Researchers to test interstellar asteroid for alien influence

Scientists are tuning in to see if an unidentified interstellar visitor emits radio signals

By Nicole Karlis

Senior Writer

Published December 11, 2017 6:57PM (EST)

Artist’s impression of `Oumuamua (ESO/M. Kornmesser)
Artist’s impression of `Oumuamua (ESO/M. Kornmesser)

An asteroid-like object from elsewhere in the galaxy, called Oumuamua, paid a visit to Earth’s Solar System in mid-October; since then, scientists haven’t been able to shake it off as just another asteroid. Understandably so, given that it was the first object of its kind ever observed. Its unique status drove researchers at Breakthrough Listen, a privately-funded effort to search for extraterrestrial intelligence, to keep a close eye on it. Their goal? To see if the bizarre, unique properties of Oumuamua hint at any "artificial" origins — that is, a whiff of extraterrestrial design.

Oumuamua, which is Hawaiian for "an object from afar," was first observed by a postdoctoral researcher at the University of Hawaii who was sifting through the data stream from the Pan STARRS astronomical survey of the sky. The researcher noticed the object was highly elongated, like a stick, with a long axis 10 times longer than its short axis. Researchers have long suggested this could be an ideal shape for an interstellar spacecraft, as it would minimize abrasions from interstellar gas and dust.

Now, scientists at Breakthrough Listen, a global astronomical program searching for evidence of civilizations beyond Earth, are gearing up to use the Robert C. Byrd Green Bank Telescope in Green Bank, West Virginia, on December 13 to see if they can hear any radio signals being emitted by the object. If they do, it may be strong scientific evidence of alien life.

Avi Loeb, one of Breakthrough’s advisors and the chair of Harvard’s astronomy department, told Salon this object is most likely a rocky object from another planetary system, but what’s most peculiar about it is that it’s the first object in our solar system that isn’t gravitationally bound to the Sun.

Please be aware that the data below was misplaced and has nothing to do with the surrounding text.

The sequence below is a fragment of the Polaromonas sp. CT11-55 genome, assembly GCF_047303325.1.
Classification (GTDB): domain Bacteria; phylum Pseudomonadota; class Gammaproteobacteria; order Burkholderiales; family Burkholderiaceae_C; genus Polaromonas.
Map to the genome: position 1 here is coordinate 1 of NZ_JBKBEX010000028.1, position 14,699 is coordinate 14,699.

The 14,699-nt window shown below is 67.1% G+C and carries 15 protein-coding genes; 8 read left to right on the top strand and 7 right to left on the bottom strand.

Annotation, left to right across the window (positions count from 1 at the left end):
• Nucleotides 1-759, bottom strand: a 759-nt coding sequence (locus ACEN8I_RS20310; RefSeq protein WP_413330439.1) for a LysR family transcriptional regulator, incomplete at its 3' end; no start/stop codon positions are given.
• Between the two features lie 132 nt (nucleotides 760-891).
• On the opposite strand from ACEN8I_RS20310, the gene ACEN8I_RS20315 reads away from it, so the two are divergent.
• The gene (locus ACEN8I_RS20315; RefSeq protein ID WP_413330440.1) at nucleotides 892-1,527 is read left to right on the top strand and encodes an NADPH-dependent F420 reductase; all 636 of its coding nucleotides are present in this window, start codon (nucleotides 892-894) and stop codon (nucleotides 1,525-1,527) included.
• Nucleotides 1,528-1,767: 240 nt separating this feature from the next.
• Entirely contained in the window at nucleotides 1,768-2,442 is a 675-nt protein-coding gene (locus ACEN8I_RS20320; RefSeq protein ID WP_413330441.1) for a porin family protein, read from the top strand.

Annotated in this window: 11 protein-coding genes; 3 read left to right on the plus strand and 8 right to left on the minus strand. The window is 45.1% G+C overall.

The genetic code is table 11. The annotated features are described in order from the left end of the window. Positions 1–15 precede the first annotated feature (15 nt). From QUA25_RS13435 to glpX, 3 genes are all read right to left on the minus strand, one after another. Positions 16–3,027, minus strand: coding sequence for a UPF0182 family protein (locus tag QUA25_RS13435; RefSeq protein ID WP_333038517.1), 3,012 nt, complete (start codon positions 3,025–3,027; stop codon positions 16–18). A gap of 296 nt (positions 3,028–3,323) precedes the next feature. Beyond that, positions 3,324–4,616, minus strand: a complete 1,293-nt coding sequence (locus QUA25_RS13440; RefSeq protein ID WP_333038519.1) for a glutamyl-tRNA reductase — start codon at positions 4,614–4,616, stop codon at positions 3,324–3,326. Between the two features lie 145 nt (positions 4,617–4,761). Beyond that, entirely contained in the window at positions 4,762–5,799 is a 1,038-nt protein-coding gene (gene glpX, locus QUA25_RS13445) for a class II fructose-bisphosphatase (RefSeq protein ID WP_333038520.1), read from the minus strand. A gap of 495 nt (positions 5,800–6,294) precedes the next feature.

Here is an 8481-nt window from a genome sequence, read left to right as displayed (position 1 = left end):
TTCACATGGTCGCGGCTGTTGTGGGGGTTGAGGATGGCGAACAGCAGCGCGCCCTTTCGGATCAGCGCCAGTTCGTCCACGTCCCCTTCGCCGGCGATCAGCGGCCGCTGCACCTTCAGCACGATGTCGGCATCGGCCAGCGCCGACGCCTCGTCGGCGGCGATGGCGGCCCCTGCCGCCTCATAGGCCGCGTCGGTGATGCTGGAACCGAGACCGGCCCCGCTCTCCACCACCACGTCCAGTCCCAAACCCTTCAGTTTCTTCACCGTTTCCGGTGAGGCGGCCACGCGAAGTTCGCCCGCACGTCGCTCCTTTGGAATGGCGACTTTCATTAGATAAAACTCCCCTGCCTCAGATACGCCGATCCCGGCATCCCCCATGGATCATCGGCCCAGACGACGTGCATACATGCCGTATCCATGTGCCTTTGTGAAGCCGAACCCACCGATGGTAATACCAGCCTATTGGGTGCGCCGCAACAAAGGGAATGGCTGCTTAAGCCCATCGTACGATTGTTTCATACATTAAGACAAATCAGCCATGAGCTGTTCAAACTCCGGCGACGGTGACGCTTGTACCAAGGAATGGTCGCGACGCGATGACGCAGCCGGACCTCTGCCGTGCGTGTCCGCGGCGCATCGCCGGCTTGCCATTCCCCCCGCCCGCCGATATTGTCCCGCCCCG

“This means that it originated in interstellar space and will return there after passing five times closer to the Sun than the Earth is,” Loeb said. “This is the first interstellar object to be discovered and its axis ratio is so extreme. Therefore when I first learned about it I started wondering whether it might be an artificially-made probe which was sent by an alien civilization, namely an expanded version of Starshot spacecrafts.”

If it was, in fact, made by aliens, how would scientists know? Would any of the signs be recognizable to human life and Earth’s technology?

“We do not know what to expect in case it is artificial in origin,” Loeb told Salon. “But we would like to check for any radio signals. Our radio telescopes are sensitive to the transmission of a single cell phone at the current distance of this object.”

The rush to explore this object is not only motivated by curiosity, but also because time is limited. Oumuamua is expected to leave our solar system, and as Loeb explained, conventional rockets aren’t fast enough to chase it down.

By Nicole Karlis

Nicole Karlis is a senior writer at Salon, specializing in health and science. Tweet her @nicolekarlis.

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